Arranging to Persuade: Seven Persuasive Tools
The Vietnam Veterans Memorial (VVM) is arguably the most powerful memorial in the world. Maya Lin’s choice of chronological order for name arrangement may be the primary element of that power. In making that choice, she engaged six of the seven persuasive tools identified by B J Fogg, in his book, Persuasive Technology: Using Computers to Change What We Think and Do. Along with technology, Fogg’s tools explain the persuasive aspects of information arrangement. He defines a persuasive technology tool as one “designed to change attitudes or behaviors or both by making desired outcomes easier to achieve.” He further divides these into macrosuasion and microsuasion. The only purpose of a macrosausive tool is to persuade. For example, the museum exhibit and computer game HIV Roulette persuades players to practice safer sex.
Microsuasive tools are the persuasive components of technologies whose primary purpose is other than persuasive. The primary purpose of the VVM is to honor those who died or went missing during that war. The chronologic arrangement changes the attitude and behavior of visiting Vietnam vets by allowing them to experience their time of service as they stand in front of the names of their lost buddies.
Information arrangement is almost always microsuasive. Following are Fogg’s seven tools with an explanation of how the VVM uses them. This is an article about arrangement, so I will mention that the tools appear in the same order in which they appear in Fogg’s book.
1) Reduction: Persuading through Simplifying
People are more likely to complete a simple task. Amazon offers“one-click” sales. Press the key once and the sale is complete. You can change your mind after that, but it’s a hassle. If the names on the VVM were in alphabetical order, each name would have to be remembered and found individually. But with chronology, a vet need only retrieve one name from his decades of memory. The printed index shows where that name is on The Wall, surrounded by others who died on the same day, in the same battle.
2) Tunneling: Guided Persuasion
In the journey of software installation, with a captive audience, the producer may demonstrate product features or try to sell more software. The VVM also takes us on a journey. Symbolized as a circle, the chronology begins and finishes in the center of the memorial. Panel sizes, small at the two exteriors and huge in the center, encourage the view of a journey into a war that started small and grew and eventually ended.
3) Tailoring: Persuasion through Customization
Shopping sites customize the buying experience by offering products based on previous purchases. The VVM’s chronology gives each surviving Vietnam vet a personal place of remembrance on the memorial. The names of his buddies will always be in that one location, a location he can return to again and again.
4) Suggestion: Intervening at the Right Time
Traffic trailers that give your speed as you drive by provide a suggestion at the appropriate moment, while you are driving. The appropriate moment at the VVM is the occasion of a visit. Any memorial’s purpose is to encourage thoughts about the memorialized event. Because the VVM names are in a chronology, vets easily find their friends in one place, eliciting more memories with deeper thoughts.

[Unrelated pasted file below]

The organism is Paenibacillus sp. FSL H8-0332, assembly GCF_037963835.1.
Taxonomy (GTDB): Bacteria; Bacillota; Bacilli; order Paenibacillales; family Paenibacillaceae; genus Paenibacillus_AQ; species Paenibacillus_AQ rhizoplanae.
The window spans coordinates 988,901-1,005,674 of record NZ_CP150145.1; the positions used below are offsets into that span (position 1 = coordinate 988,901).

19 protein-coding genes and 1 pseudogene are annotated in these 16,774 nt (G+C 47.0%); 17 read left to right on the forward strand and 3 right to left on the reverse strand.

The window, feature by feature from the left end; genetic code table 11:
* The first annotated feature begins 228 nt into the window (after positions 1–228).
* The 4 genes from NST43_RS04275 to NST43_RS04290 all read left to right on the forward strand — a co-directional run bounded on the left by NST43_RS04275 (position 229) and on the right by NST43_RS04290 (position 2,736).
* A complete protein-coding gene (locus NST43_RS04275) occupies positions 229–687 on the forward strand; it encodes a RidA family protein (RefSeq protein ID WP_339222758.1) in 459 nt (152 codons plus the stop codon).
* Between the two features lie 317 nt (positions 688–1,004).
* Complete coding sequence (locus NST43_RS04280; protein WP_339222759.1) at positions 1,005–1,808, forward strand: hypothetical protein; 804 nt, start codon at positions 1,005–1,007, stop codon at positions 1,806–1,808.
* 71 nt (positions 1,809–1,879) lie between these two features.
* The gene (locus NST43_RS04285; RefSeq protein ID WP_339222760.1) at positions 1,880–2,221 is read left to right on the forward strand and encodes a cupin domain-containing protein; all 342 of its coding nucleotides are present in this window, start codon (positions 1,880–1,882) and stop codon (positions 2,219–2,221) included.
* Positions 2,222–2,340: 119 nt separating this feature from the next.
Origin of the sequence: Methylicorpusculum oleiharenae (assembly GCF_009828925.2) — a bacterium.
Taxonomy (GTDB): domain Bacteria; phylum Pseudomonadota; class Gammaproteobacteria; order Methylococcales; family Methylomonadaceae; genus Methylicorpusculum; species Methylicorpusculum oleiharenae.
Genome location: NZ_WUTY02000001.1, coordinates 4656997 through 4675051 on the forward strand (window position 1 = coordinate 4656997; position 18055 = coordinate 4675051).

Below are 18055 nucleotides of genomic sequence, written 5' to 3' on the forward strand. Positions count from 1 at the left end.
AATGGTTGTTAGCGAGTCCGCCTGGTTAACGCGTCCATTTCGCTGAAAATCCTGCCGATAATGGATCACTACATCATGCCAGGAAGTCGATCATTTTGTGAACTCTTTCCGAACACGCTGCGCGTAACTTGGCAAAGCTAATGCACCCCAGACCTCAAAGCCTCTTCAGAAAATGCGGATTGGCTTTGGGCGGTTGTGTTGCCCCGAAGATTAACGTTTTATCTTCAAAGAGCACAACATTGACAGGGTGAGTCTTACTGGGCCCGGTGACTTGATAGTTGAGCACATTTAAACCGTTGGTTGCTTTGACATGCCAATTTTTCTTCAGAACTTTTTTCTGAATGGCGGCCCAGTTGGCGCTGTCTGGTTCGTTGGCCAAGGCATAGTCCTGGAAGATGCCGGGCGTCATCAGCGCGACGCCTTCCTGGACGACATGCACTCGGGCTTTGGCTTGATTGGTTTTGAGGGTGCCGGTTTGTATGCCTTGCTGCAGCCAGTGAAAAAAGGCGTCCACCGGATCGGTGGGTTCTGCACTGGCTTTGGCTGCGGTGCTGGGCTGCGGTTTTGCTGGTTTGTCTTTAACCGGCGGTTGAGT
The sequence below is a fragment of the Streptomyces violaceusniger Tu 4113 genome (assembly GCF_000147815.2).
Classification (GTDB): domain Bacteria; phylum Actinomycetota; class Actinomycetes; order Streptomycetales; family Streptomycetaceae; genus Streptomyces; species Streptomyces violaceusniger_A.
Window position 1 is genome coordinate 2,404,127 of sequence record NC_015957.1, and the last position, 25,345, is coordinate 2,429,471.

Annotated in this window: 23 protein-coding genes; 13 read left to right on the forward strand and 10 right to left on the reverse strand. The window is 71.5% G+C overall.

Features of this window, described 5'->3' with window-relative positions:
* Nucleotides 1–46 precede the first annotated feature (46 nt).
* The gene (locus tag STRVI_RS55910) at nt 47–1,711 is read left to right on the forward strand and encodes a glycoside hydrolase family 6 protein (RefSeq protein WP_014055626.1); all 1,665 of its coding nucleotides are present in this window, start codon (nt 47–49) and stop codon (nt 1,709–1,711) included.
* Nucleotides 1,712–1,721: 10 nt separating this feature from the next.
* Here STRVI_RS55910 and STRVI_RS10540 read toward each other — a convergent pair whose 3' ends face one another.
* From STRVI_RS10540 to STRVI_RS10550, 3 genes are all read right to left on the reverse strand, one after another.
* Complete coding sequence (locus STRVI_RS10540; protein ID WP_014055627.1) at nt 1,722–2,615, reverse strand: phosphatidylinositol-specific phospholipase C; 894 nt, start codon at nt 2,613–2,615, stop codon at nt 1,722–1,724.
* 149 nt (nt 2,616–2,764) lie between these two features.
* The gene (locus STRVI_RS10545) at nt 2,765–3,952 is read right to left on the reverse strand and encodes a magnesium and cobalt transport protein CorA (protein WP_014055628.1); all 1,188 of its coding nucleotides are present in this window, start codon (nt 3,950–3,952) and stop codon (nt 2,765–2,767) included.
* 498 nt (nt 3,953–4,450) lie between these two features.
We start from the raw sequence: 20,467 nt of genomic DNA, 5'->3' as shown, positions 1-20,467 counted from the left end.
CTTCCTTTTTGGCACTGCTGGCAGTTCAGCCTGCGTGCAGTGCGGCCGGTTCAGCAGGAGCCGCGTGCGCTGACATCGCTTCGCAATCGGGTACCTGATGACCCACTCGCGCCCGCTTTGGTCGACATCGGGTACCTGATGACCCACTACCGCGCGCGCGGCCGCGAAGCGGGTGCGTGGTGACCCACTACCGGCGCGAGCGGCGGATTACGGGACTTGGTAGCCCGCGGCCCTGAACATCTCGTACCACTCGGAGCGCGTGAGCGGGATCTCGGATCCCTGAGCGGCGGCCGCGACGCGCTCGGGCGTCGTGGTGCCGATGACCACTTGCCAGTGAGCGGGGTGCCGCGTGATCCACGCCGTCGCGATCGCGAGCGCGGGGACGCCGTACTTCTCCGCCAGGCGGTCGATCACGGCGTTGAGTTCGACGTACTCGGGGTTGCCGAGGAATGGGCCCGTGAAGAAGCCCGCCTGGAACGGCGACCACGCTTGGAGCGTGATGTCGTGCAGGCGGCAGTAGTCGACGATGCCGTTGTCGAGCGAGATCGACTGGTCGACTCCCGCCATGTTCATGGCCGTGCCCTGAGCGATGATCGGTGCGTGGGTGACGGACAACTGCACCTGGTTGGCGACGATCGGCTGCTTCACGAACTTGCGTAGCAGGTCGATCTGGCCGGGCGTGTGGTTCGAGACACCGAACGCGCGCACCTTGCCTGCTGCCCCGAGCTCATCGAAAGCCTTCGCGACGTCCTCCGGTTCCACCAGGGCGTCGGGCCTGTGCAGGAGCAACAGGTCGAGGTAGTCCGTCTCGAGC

5) Self-Monitoring: Taking the Tedium Out of Tracking
Self-monitoring technologies include pedometers that record steps taken in a day. This persuasive tool is not included at the VVM. One information arrangement technique that does involve self-monitoring is the use of facets. Let’s say a clothing site offers selection by the attributes (facets) of its products. A user may first select gender, with the system only displaying products that meet the selection. The user then selects shirts, changing the display to only available shirts in that gender. Size may be selected next, etc. Users self-monitor by evaluating the results of their choices as they proceed.
6) Surveillance: Persuasion through Observation
We are all familiar with the announcement that our conversation with a call center may be monitored. Obviously the call center employee knows this too. I have not yet seen an information arrangement example of surveillance. However there is a form of surveillance at the VVM. Visitors leave items everyday at the base of the panels. These are gathered by the Park Service, cataloged and placed in storage. Knowledge that the offerings become part of the historic record encourages this tradition.
7) Conditioning: Reinforcing Target Behaviors
As positive reinforcement, an online game may award points or prizes to keep people playing the game. Chronological order at the VVM offers positive reinforcement by helping vets remember their time of service and their friends who died. These are intimate emotions the vet may want to have again, so the arrangement itself encourages him to continue visiting.
Conditioning, of course, can also be negative. With information arrangement, negative reinforcement may be inadvertent. If, for example, alphabetical order had been selected for the VVM, it would just be another list of names, with nowhere near the power of chronology. But in a different situation, it could be the alphabet that provides the persuasive element. Like all communication, persuasion changes with context.
Illustration used with permission from Microsoft.